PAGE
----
Is it a hike? Is it scary? Is it tougher further up where you can’t see?
Thinking of heading into the mountains for a great outdoor challenge? My experience is in the Rocky Mountains where most of the very high mountains in the continental U.S. are, the highest of which are over 14,000 feet called fourteeners. But a mountain doesn’t have to be that high to be challenging, fun, or in some cases even more difficult and dangerous than many of the fourteeners.
So how can you get a feel for whether attempting a particular mountain is right for you? Researching a mountain is extremely important. Read climb stories of others who have done it and note what route they chose. Another important clue is the Class rating of a particular route up a mountain. I use the word “route” loosely. Sometimes there is a trail, but other times no such luck and you will use landmarks, cairns and other indicators to follow the route you want.
This post is about the Class ratings of mountain climbs. “Class” designations are used regularly in describing the climbing difficulty of the toughest pitch for each way up a mountain. Class ratings are helpful because they tell you something about what you can’t see when you’re at the start of a climb. Much of the early stages may seem easy enough, but if further up there are sections that get more difficult, the Class rating of that whole route is based on the most challenging portion.
This refers to a good trail all the way up. Easy underfoot that is – but there are still the heart rate, oxygen saturation and physicality issues to ascend thousands of feet of elevation gain. However, a Class 1 route is a hike and should not present exposed sections that can frighten some.
This is a broad category of under-foot conditions. In places the trail might disappear altogether. Expect rocks, boulders, even steep and loose scree such as you find in many gullies. You can get hurt falling on Class 2 hikes because the rocks can be sharp, so fitness and balance are imperative. Hiking sticks, which I especially advocate for new, average, or older hikers, can help with balance.
Class 2 Difficult
This typically refers to rocky pitches that are quite steep, sometimes exposed to drop-offs, and otherwise more challenging terrain that warrants the “difficult” rating to warn those from thinking the trail is just a hike. You might even need to use your hands in a few places to get up or down a Class 2 Difficult pitch, but any significant amount of hands and feet would push the rating to the next level.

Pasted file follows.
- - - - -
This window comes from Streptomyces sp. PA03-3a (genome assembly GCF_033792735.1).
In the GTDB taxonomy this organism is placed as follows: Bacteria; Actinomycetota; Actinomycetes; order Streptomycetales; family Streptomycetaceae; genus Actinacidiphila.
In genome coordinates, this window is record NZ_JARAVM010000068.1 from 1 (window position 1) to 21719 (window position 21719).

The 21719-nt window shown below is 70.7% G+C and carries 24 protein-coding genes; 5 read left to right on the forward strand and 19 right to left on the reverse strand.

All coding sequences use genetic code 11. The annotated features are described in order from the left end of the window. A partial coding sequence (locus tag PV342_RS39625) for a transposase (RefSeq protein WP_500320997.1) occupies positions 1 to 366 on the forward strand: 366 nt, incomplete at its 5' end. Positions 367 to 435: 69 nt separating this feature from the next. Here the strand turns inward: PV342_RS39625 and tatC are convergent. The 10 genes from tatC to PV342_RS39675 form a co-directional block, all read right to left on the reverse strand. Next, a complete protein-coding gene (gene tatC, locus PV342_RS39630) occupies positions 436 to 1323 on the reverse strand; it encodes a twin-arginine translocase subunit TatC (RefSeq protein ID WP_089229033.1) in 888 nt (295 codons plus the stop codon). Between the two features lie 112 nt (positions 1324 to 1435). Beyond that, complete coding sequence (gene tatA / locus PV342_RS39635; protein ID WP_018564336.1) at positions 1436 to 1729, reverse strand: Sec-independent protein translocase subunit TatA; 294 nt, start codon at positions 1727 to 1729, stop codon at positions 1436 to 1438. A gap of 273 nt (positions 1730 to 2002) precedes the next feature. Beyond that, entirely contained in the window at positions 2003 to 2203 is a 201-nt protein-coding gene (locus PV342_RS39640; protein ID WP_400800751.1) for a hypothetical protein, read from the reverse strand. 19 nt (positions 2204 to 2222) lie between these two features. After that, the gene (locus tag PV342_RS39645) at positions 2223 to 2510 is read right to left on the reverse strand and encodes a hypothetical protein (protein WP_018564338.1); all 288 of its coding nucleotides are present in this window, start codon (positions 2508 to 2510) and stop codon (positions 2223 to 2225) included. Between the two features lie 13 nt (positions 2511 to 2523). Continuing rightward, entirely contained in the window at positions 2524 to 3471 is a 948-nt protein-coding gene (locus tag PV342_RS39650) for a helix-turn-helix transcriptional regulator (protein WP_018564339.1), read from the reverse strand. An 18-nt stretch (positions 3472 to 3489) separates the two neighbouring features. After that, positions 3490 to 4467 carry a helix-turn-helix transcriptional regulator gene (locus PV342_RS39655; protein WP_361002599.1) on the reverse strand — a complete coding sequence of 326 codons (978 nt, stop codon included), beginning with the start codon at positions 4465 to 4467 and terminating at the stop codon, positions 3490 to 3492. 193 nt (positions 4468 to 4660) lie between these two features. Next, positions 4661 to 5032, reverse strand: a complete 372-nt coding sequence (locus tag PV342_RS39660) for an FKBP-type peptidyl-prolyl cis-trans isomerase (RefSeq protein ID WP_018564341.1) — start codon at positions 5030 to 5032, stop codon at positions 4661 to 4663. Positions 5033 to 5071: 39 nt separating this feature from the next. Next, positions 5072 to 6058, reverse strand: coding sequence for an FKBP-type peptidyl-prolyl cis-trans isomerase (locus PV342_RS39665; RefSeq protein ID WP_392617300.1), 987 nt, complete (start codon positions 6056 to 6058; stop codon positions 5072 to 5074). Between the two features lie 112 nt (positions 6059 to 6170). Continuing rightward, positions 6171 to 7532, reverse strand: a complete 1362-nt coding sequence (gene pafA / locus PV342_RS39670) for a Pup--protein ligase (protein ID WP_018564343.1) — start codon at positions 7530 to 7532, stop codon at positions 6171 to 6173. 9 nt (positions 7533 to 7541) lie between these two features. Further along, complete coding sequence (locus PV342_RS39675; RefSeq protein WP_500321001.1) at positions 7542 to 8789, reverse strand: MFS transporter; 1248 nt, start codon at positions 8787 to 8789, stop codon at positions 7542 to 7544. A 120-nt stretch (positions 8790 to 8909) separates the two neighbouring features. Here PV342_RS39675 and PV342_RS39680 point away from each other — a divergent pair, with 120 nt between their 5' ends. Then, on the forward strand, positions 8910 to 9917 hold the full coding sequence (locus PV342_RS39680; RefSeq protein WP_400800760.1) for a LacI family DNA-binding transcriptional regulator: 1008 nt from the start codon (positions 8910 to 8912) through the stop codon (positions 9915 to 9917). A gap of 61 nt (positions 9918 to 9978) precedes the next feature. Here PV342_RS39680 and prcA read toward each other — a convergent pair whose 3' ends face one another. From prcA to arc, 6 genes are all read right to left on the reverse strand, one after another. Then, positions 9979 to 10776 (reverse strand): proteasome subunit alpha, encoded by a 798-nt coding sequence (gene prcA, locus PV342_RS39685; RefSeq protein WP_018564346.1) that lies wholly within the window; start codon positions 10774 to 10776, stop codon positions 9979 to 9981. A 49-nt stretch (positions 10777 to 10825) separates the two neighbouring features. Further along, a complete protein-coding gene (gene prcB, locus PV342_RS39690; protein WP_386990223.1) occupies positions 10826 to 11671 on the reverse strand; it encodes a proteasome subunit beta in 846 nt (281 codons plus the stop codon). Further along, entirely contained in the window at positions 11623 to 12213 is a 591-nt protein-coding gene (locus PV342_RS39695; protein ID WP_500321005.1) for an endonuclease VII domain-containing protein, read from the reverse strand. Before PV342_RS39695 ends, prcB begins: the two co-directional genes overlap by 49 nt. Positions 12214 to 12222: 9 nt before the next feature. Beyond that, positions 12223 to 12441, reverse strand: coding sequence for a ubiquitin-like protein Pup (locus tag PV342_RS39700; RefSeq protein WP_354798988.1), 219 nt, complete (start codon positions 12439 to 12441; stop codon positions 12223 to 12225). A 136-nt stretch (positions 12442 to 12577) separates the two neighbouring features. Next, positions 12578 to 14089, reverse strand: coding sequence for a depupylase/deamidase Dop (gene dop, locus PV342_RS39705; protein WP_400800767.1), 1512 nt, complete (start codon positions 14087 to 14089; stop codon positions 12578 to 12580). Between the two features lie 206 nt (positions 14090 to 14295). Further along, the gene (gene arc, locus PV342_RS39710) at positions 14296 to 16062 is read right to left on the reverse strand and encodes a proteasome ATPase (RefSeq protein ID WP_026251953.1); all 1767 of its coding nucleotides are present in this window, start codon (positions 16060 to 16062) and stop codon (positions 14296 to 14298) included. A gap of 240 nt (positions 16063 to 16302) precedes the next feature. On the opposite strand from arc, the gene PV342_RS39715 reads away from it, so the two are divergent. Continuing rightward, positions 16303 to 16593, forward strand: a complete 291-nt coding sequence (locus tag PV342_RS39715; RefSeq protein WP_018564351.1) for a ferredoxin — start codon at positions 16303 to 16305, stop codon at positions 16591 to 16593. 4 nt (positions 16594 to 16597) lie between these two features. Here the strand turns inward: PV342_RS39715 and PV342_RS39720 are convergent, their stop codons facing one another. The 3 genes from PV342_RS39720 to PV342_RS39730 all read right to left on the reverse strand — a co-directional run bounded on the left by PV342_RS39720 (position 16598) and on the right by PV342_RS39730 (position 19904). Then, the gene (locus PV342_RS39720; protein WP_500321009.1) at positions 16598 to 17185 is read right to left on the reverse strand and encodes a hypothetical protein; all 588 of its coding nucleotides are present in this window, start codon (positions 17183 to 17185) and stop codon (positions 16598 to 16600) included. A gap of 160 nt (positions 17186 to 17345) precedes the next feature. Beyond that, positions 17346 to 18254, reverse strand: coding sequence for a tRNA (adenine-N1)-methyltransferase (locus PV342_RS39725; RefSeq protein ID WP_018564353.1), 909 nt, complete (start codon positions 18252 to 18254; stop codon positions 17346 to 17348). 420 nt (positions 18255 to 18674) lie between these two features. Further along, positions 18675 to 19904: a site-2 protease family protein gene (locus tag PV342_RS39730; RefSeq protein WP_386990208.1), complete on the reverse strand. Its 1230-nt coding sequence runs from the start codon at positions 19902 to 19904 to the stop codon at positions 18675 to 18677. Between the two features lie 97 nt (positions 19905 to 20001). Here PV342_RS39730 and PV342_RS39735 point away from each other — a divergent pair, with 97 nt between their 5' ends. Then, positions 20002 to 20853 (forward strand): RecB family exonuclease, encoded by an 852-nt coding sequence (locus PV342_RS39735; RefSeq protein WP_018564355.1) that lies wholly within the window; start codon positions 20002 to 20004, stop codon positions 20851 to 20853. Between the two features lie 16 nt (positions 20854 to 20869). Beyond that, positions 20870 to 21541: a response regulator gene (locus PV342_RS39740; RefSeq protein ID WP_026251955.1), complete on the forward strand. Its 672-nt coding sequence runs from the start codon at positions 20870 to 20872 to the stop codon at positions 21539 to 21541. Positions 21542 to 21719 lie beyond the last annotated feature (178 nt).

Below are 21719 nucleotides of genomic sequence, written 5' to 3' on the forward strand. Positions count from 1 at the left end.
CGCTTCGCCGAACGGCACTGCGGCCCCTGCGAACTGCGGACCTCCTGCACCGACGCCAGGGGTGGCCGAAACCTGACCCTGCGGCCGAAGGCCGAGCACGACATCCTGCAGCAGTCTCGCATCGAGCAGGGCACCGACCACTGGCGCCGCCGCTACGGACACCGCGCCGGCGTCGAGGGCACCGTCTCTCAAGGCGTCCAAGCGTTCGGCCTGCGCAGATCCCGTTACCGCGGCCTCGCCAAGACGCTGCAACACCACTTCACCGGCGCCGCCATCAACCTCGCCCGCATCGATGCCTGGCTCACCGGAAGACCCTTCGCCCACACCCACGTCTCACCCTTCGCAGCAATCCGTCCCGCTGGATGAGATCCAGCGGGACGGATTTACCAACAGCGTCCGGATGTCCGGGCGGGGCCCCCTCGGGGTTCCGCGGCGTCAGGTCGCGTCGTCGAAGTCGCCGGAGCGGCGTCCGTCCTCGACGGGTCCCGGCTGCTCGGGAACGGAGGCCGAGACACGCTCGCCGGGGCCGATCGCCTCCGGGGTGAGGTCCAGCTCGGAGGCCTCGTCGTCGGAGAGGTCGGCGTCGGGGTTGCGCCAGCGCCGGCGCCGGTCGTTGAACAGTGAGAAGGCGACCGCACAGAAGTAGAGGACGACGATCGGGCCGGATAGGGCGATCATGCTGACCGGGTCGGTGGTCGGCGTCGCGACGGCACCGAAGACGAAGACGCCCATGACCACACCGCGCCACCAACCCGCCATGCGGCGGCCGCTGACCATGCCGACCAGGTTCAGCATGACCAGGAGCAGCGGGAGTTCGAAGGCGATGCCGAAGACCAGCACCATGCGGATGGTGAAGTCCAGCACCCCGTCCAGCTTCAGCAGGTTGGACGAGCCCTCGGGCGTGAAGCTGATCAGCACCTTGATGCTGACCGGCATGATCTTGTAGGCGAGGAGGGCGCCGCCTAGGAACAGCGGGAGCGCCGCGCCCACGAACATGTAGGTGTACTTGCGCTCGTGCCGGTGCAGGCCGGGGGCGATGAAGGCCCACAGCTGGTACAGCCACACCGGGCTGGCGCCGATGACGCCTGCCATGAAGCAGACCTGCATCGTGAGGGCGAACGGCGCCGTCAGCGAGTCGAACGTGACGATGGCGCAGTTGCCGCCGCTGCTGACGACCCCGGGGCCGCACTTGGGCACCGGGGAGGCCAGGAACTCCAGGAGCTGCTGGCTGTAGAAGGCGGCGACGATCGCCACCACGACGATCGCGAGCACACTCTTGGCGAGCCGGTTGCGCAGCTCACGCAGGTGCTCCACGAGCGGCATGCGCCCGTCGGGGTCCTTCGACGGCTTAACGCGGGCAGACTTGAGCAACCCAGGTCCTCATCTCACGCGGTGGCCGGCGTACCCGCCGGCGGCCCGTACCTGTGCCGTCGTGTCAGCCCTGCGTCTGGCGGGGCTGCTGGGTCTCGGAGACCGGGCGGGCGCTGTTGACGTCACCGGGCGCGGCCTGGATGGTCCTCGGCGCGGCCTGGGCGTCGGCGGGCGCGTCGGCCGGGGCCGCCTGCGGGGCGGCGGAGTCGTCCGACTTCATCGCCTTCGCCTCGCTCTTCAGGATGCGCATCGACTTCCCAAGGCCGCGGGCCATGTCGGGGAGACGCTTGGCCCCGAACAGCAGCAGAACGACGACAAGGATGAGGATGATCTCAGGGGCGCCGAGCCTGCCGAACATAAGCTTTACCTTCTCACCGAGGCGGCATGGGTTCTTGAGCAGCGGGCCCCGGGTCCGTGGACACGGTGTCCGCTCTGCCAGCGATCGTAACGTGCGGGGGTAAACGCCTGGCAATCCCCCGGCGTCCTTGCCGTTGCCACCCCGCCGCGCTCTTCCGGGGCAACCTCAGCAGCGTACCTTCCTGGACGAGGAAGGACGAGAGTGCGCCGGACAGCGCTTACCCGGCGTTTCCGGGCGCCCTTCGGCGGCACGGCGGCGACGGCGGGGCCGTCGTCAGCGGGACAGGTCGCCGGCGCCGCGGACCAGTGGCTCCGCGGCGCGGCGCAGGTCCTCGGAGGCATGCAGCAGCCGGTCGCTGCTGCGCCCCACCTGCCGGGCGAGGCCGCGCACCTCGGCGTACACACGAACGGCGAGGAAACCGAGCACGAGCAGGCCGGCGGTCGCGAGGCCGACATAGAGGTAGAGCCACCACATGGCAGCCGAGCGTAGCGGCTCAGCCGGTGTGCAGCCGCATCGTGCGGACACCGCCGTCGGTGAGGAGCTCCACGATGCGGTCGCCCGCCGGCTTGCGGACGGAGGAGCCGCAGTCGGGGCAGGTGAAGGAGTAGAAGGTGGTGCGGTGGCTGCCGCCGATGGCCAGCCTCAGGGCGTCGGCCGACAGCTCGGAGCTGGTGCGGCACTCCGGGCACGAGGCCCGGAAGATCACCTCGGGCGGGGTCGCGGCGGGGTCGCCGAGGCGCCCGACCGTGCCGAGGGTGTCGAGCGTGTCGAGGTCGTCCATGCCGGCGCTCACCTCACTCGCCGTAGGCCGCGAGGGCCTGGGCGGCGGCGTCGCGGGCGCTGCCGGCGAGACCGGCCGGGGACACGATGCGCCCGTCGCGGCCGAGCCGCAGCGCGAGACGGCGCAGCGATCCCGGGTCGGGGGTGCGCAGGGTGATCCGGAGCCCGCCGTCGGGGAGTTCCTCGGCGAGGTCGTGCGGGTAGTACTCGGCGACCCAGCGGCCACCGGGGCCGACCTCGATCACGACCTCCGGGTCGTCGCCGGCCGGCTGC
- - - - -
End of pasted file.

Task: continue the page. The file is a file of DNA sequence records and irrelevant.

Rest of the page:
This is what most people would call climbing. Some call it “rock climbing” although rock climbers call it “scrambling.” Class 3 signifies steeper routes and entails climbing with both hands and feet. Hiking sticks need to be collapsed and stowed on your pack.
More technique is needed for scrambling and some increased upper body strength, but it is super fun – a bit like being inside a giant 3D puzzle. There are techniques to learn including planning out your handholds and foot placements. You need to practice and go with someone who knows what they are doing for some teaching and coaching. Descending is more difficult than the climb up because you can’t see what is below as well as you can when going up.
Think Class 3 but even steeper and with significant exposure. “Exposure” is defined as life-threatening drop-offs inches away from where you need to go. Class 4 includes nearly cliffs but with handholds, chimneys, narrow ledges, tilted slabs – any kind of formation that can get the heart pumping and will surely scare off anyone with the slightest acrophobia.
You need to be OK with looking down and seeing a drop-off of hundreds or a thousand feet or more. Loose Class 4 pitches can be particularly harrowing. Some people will rope up for safety on this kind of pitch, but there are handholds – if there weren’t, the rating would move up.
Near-vertical rock climbing almost always requires technical equipment including ropes, harnesses, pitons, karabiners and perhaps more. Some conservative climbers would opt for using equipment on some Class 4 pitches too. For casual hikers and climbers, I would highly recommend staying away from Class 5 routes unless with experienced and responsible experts.
Even so-called “easy” mountains that are a hike to the top (Class 1 and some Class 2 mountain ratings) are not to be taken lightly. They require fitness, attention to weather (oncoming storms, high wind, cold temperatures and even bright sun in thin air), altitude sickness and getting lost. Foreknowledge of the route is mandatory as it is easy to get lost, and the right equipment, food and water are critical, not just for comfort but also potentially for survival. Go with a friend.